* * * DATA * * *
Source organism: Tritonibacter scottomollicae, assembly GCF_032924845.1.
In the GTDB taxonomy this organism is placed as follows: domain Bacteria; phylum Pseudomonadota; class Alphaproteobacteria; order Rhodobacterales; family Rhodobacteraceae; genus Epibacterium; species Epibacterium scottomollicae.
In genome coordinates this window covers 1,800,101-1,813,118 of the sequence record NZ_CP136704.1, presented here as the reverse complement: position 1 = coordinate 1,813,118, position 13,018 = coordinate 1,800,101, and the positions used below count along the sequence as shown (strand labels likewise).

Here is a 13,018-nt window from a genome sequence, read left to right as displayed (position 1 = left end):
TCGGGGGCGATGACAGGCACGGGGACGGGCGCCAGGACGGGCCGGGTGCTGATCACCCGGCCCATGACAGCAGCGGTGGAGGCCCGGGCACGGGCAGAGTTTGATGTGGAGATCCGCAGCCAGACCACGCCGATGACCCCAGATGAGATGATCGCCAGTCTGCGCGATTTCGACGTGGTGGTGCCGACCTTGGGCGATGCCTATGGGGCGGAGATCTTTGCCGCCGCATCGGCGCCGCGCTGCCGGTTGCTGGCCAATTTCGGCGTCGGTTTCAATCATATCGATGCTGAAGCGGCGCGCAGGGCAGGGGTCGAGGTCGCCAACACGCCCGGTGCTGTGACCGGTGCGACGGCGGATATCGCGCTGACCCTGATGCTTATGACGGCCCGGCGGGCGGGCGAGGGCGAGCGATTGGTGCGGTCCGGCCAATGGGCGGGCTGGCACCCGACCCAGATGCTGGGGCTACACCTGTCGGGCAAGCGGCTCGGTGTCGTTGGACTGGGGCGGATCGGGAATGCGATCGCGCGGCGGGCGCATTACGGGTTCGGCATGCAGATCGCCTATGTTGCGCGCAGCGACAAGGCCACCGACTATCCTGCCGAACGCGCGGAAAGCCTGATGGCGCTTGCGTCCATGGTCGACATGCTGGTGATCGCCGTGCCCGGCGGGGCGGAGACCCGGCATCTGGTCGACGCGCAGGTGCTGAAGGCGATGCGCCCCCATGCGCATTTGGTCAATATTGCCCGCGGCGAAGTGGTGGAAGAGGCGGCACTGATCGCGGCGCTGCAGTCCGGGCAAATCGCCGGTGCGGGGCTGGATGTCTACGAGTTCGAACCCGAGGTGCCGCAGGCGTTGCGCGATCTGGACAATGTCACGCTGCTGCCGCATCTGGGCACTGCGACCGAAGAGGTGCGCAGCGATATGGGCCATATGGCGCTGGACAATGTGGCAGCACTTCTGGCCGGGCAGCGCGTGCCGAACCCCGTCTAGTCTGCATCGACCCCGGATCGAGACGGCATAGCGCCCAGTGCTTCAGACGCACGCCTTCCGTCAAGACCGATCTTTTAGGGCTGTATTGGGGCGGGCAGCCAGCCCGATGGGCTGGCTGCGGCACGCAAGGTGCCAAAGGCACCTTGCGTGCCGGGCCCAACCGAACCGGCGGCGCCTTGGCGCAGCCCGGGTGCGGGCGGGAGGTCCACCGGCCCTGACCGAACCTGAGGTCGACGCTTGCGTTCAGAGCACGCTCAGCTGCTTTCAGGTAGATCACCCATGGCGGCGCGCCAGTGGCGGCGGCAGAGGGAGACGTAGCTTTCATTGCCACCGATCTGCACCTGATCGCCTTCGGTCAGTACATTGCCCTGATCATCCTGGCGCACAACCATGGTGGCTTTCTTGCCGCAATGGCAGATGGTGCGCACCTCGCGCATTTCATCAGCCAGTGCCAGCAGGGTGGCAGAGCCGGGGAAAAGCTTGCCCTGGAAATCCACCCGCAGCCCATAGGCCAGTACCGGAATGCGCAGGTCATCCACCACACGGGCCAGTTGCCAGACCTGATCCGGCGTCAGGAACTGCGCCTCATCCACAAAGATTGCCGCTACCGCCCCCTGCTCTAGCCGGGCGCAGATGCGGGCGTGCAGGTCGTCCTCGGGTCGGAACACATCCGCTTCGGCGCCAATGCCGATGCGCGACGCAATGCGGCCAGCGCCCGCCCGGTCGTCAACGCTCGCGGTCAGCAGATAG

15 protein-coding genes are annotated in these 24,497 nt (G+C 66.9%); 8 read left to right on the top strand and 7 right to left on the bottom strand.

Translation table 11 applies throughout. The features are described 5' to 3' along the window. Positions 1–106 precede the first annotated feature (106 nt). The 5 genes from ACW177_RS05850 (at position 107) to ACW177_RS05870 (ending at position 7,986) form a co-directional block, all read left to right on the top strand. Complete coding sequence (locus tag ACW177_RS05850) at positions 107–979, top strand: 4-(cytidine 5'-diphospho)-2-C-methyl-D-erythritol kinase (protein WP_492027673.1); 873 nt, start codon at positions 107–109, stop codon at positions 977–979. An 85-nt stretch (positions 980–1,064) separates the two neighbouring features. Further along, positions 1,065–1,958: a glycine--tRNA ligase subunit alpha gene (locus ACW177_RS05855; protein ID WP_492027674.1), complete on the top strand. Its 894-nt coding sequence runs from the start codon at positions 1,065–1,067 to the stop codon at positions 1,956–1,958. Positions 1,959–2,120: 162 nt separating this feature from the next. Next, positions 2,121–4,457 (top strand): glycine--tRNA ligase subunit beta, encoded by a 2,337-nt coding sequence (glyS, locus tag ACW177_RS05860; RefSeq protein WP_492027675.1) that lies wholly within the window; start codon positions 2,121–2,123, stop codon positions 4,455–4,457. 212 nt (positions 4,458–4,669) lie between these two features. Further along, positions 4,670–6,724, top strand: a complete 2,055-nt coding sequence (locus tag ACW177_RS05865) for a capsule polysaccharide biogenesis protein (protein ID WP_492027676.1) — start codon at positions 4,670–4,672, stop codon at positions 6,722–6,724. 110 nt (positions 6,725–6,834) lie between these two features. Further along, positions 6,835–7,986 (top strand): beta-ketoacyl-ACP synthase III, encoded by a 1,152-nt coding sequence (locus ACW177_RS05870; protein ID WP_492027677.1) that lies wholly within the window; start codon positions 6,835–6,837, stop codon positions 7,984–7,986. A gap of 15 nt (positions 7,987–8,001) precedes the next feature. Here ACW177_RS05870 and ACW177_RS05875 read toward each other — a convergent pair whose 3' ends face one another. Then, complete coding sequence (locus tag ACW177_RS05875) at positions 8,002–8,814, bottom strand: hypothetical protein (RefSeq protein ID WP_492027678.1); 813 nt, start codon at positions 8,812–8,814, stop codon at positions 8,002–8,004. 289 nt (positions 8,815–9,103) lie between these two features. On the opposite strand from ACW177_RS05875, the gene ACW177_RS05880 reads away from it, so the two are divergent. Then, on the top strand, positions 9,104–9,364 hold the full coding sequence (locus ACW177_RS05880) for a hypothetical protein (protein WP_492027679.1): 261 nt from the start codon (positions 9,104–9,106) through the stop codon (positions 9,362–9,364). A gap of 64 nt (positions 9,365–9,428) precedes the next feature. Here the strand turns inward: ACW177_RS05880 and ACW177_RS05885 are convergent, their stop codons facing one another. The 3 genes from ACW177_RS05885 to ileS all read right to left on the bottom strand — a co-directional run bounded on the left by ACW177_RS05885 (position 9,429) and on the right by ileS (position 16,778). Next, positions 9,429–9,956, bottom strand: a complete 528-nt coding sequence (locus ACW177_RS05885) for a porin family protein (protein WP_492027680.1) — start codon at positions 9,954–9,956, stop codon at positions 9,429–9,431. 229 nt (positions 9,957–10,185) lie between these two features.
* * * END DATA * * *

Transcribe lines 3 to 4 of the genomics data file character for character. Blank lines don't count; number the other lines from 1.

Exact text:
In genome coordinates this window covers 1,800,101-1,813,118 of the sequence record NZ_CP136704.1, presented here as the reverse complement: position 1 = coordinate 1,813,118, position 13,018 = coordinate 1,800,101, and the positions used below count along the sequence as shown (strand labels likewise).

Here is a 13,018-nt window from a genome sequence, read left to right as displayed (position 1 = left end):